13. The combination according to claim 11 in which there is means to elevation said intercepting blade when retracted and when so elevated to advance said blade into said normal position.
14. In a stacking machine for units of flexible mattrial flowing in a lapped stream which has a first side defined as the side on which the exposed portions of the lapped units are leading and a second side defined as the side on which the exposed portions of the lapped units are trailing, a stacking station for forming said stream into batches of units with alined edges comprising, a conveyer for said stream having a delivery end from which said stream is delivered, said delivery end being movably biased from a normal delivery position to an intercepting position, a guide member against which the leading edges of units in said stream strike to close the lap between said units and aline the edges thereof to form a batch, an intercepting blade normally positioned adjacent and above said first side of said stream along the center line of the latter as it leaves said delivery end when in normal delivery station, said blade contacting the upper exposed surface of a unit as said delivery end moves vertically to said intercepting position to carry the succeeding unit to the upper side of said blade, and means for holding and controlling the movement of said delivery end.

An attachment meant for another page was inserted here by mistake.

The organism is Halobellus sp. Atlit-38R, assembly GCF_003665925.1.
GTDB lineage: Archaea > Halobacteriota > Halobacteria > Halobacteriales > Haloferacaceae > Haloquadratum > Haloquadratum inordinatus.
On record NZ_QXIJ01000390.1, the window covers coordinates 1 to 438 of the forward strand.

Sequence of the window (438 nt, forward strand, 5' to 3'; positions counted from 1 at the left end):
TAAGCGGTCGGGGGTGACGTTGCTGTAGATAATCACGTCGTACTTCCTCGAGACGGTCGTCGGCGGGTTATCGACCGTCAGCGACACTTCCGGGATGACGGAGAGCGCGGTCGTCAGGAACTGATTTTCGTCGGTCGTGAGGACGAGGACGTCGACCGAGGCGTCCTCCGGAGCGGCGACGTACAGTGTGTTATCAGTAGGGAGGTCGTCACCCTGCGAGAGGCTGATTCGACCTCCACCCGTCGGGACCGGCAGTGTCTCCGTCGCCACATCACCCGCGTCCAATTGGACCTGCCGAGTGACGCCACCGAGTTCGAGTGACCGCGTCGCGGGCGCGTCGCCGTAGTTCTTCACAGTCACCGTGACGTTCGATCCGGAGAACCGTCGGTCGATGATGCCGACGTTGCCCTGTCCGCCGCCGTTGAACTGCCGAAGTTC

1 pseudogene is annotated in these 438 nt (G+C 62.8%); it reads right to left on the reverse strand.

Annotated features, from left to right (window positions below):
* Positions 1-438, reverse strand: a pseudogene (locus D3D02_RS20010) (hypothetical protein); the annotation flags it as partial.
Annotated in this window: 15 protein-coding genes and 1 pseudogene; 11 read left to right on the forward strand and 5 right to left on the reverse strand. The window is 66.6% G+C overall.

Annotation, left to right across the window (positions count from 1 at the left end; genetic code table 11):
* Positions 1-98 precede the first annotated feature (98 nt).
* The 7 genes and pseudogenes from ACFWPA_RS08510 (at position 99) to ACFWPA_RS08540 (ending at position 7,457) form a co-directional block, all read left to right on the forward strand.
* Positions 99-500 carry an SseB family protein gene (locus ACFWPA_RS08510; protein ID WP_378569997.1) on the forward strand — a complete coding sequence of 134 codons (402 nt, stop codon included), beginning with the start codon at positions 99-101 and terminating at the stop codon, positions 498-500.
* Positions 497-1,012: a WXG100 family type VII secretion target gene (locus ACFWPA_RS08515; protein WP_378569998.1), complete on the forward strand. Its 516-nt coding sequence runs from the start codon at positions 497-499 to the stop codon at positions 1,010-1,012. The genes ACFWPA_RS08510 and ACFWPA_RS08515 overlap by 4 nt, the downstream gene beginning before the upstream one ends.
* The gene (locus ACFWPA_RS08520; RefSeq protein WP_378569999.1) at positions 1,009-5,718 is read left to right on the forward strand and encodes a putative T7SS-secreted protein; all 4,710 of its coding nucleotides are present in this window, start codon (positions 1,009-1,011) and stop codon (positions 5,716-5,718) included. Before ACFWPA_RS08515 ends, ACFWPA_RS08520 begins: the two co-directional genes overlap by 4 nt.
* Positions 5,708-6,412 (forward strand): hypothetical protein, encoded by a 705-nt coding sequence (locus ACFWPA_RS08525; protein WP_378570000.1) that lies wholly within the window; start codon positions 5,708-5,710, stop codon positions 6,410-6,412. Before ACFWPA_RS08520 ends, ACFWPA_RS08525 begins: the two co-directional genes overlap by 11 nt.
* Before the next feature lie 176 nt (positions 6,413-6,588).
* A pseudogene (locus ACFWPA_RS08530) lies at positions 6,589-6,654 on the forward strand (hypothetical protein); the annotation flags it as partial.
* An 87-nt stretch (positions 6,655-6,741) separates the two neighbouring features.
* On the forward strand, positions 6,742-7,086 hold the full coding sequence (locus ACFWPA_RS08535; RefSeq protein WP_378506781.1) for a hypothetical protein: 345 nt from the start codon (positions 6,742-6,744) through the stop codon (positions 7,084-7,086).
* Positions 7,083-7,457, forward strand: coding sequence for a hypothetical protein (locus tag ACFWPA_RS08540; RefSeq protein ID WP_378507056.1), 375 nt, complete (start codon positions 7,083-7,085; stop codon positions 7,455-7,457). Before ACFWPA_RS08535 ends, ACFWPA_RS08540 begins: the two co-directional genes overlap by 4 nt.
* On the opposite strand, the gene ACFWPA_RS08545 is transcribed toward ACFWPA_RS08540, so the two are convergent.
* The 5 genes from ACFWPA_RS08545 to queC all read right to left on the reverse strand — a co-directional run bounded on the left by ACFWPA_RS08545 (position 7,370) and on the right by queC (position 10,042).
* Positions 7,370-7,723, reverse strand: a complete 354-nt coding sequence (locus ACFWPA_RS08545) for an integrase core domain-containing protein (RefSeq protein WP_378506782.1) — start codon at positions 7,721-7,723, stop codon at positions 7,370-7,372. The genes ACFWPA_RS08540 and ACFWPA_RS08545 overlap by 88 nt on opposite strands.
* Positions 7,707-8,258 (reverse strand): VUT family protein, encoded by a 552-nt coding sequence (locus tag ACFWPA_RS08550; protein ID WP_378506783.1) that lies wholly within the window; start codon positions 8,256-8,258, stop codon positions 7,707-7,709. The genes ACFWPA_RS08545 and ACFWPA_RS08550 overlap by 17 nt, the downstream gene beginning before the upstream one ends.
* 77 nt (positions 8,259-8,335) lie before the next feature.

15. In a stacking machine for units of flexible material flowing in a lapped stream, a conveyor having a counting section comprising means registering the passage of a predetermined number of units and having a delivery end, an intercepting blade in line with and adjacent said delivery end, said delivery end being movable vertically to effect storing of units of the stream upon said blade following passage of the last unit of a predetermined number below said blade, elements which in closed position provide a stacking section on which said predetermined number of units are alined and stacked in a batch, said elements moving laterally apart to freely drop a batch while following units are temporarily stored upon said intercepting blade, and a table disposed below said elements to receive batches of units dropped therefrom and being rotatable between receipt of each batch to provide balanced bundles.